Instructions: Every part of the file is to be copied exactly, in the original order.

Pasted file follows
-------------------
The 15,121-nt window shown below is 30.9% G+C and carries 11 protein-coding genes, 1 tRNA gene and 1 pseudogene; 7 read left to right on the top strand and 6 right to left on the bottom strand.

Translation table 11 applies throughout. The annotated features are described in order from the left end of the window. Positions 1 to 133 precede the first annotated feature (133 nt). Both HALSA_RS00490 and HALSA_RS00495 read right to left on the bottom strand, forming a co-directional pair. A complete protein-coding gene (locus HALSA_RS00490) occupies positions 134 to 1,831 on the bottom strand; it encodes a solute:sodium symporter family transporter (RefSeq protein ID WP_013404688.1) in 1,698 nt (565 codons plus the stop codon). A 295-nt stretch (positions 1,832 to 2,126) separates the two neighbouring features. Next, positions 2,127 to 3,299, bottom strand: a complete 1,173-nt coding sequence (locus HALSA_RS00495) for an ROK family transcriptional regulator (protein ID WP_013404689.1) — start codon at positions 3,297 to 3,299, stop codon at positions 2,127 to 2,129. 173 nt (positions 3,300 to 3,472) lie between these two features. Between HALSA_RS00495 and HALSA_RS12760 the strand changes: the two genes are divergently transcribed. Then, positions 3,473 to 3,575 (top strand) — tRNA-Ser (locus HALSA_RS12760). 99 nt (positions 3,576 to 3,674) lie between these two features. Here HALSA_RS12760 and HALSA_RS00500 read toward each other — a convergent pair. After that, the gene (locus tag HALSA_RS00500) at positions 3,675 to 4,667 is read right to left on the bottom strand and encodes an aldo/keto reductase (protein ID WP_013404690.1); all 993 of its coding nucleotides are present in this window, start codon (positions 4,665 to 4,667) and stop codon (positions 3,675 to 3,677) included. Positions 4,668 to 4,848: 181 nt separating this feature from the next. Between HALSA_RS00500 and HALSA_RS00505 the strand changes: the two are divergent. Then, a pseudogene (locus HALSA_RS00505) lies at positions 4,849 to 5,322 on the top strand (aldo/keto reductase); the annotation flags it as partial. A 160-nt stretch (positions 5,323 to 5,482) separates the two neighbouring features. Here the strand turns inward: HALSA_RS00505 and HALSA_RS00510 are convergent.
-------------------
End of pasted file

The 15,121-nt window shown below is 30.9% G+C and carries 11 protein-coding genes, 1 tRNA gene and 1 pseudogene; 7 read left to right on the top strand and 6 right to left on the bottom strand.

Translation table 11 applies throughout. The annotated features are described in order from the left end of the window. Positions 1 to 133 precede the first annotated feature (133 nt). Both HALSA_RS00490 and HALSA_RS00495 read right to left on the bottom strand, forming a co-directional pair. A complete protein-coding gene (locus HALSA_RS00490) occupies positions 134 to 1,831 on the bottom strand; it encodes a solute:sodium symporter family transporter (RefSeq protein ID WP_013404688.1) in 1,698 nt (565 codons plus the stop codon). A 295-nt stretch (positions 1,832 to 2,126) separates the two neighbouring features. Next, positions 2,127 to 3,299, bottom strand: a complete 1,173-nt coding sequence (locus HALSA_RS00495) for an ROK family transcriptional regulator (protein ID WP_013404689.1) — start codon at positions 3,297 to 3,299, stop codon at positions 2,127 to 2,129. 173 nt (positions 3,300 to 3,472) lie between these two features. Between HALSA_RS00495 and HALSA_RS12760 the strand changes: the two genes are divergently transcribed. Then, positions 3,473 to 3,575 (top strand) — tRNA-Ser (locus HALSA_RS12760). 99 nt (positions 3,576 to 3,674) lie between these two features. Here HALSA_RS12760 and HALSA_RS00500 read toward each other — a convergent pair. After that, the gene (locus tag HALSA_RS00500) at positions 3,675 to 4,667 is read right to left on the bottom strand and encodes an aldo/keto reductase (protein ID WP_013404690.1); all 993 of its coding nucleotides are present in this window, start codon (positions 4,665 to 4,667) and stop codon (positions 3,675 to 3,677) included. Positions 4,668 to 4,848: 181 nt separating this feature from the next. Between HALSA_RS00500 and HALSA_RS00505 the strand changes: the two are divergent. Then, a pseudogene (locus HALSA_RS00505) lies at positions 4,849 to 5,322 on the top strand (aldo/keto reductase); the annotation flags it as partial. A 160-nt stretch (positions 5,323 to 5,482) separates the two neighbouring features. Here the strand turns inward: HALSA_RS00505 and HALSA_RS00510 are convergent.